In the field of literary production, the readers of Urdu have rarely experienced a new idiom and it is not likely to appear in 2009. The same old metaphors of the moth dancing around the candle flame before dying for its "love" still continue to be rehashed to the extent that this triteness has even spilled over to English writing produced by Pakistanis, hence the running metaphor in the novel Moth Smoke by Mohsin Hamid. After Ghalib, and Iqbal, Faiz and Faraz are the two names which introduced a new form of literary expression, especially Faiz's transformation of the sacral idiom into the socialist idiom was a profound reconfiguring of the sensibility of Urdu readers. The mixing of revolutionary hope with the desire for a loved one as expressed by Faiz was something new in the language, which turned into a celebration of sensuality in Faraz's poetry.
In fiction, it is a curious development the way the social realism of Manto has led to a justification of the metaphysical by appealing to the semi-scientific sensibility of the readers by Ashfaq Ahmed and Bano Qudsia. This kind of writing has further ossified an already moribund culture. The debate that has been rehashed in Raja Gidh was an old one: the public sphere was under the control of the British and the Muslims had to turn to the domestic sphere and this inward turning produced a new aesthetic of interpersonal relations. Assigning spiritual values to the domestic and interpersonal interactions was easier than transforming the public sphere according to the principles of social justice. This powerlessness in the public sphere produced a new kind of the intellectual that encouraged a transformation of the inner self before the public self could be transformed. This kind of mysticism, which produces a semblance of control, albeit an inner one, was quite appealing to the otherwise disempowered readers. Even Faiz and Jalib, to some extent, have been subsumed under this pseudo-scientific pseudo-spiritual sensibility.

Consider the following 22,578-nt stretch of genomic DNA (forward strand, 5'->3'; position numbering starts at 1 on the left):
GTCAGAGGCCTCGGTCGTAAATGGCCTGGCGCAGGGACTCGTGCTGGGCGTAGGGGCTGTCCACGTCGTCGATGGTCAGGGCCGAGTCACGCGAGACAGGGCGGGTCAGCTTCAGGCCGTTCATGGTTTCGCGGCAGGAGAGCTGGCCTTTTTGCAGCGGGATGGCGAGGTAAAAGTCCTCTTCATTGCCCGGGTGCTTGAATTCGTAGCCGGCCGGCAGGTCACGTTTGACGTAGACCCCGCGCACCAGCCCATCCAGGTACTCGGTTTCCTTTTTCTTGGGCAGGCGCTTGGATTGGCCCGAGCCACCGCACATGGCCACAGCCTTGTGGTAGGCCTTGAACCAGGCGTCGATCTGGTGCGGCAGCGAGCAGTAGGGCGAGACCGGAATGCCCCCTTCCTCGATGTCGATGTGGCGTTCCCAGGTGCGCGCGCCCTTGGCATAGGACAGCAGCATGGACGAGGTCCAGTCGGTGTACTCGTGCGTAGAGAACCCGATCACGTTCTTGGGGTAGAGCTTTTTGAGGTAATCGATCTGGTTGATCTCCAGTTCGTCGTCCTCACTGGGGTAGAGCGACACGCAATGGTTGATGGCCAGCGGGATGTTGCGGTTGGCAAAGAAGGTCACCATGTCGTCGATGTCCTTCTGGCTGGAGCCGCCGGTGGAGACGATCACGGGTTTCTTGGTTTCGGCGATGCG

It is quite possible that this trend will be not be reversed in a year of literary production. We may have to live with the kind of work produced by Wasi Shah and Farhat Abbas Shah. Our censorship laws, self-censorship, fear of persecution, and becoming literary outcastes will continue to influence our literary production in particular and cultural industry in general. There are some underground music bands whose songs show more vitality and radical departure from normalised aesthetics than what is available in mainstream poetry. So readers will have to look deeper and elsewhere for intellectual nourishment than the shelves stationery-plus-books stores.
Published in The News on Sunday
dated January 04, 2009